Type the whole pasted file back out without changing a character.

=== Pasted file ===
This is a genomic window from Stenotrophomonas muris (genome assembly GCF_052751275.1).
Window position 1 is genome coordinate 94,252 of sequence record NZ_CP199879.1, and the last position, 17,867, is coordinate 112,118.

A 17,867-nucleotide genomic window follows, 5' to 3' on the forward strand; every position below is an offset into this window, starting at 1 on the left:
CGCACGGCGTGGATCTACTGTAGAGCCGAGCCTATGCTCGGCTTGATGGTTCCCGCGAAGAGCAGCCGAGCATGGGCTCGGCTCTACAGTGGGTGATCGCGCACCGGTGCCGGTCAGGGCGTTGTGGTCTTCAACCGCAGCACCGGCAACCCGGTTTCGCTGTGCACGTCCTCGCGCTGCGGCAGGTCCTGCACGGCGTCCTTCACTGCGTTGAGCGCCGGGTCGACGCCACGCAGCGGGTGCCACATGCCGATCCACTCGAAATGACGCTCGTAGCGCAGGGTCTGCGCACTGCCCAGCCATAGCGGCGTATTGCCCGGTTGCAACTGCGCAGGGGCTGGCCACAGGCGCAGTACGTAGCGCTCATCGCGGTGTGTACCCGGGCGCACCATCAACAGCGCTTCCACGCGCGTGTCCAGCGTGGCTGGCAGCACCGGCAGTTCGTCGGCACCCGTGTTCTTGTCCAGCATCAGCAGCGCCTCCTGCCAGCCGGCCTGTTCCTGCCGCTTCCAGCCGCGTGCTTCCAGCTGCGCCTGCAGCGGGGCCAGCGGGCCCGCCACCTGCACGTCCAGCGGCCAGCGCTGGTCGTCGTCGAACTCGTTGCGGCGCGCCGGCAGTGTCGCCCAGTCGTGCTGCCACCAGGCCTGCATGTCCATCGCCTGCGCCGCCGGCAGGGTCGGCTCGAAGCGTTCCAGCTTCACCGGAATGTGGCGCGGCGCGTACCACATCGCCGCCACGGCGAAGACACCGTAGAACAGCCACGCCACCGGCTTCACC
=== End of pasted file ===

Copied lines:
This is a genomic window from Stenotrophomonas muris (genome assembly GCF_052751275.1).
Window position 1 is genome coordinate 94,252 of sequence record NZ_CP199879.1, and the last position, 17,867, is coordinate 112,118.

A 17,867-nucleotide genomic window follows, 5' to 3' on the forward strand; every position below is an offset into this window, starting at 1 on the left:
CGCACGGCGTGGATCTACTGTAGAGCCGAGCCTATGCTCGGCTTGATGGTTCCCGCGAAGAGCAGCCGAGCATGGGCTCGGCTCTACAGTGGGTGATCGCGCACCGGTGCCGGTCAGGGCGTTGTGGTCTTCAACCGCAGCACCGGCAACCCGGTTTCGCTGTGCACGTCCTCGCGCTGCGGCAGGTCCTGCACGGCGTCCTTCACTGCGTTGAGCGCCGGGTCGACGCCACGCAGCGGGTGCCACATGCCGATCCACTCGAAATGACGCTCGTAGCGCAGGGTCTGCGCACTGCCCAGCCATAGCGGCGTATTGCCCGGTTGCAACTGCGCAGGGGCTGGCCACAGGCGCAGTACGTAGCGCTCATCGCGGTGTGTACCCGGGCGCACCATCAACAGCGCTTCCACGCGCGTGTCCAGCGTGGCTGGCAGCACCGGCAGTTCGTCGGCACCCGTGTTCTTGTCCAGCATCAGCAGCGCCTCCTGCCAGCCGGCCTGTTCCTGCCGCTTCCAGCCGCGTGCTTCCAGCTGCGCCTGCAGCGGGGCCAGCGGGCCCGCCACCTGCACGTCCAGCGGCCAGCGCTGGTCGTCGTCGAACTCGTTGCGGCGCGCCGGCAGTGTCGCCCAGTCGTGCTGCCACCAGGCCTGCATGTCCATCGCCTGCGCCGCCGGCAGGGTCGGCTCGAAGCGTTCCAGCTTCACCGGAATGTGGCGCGGCGCGTACCACATCGCCGCCACGGCGAAGACACCGTAGAACAGCCACGCCACCGGCTTCACC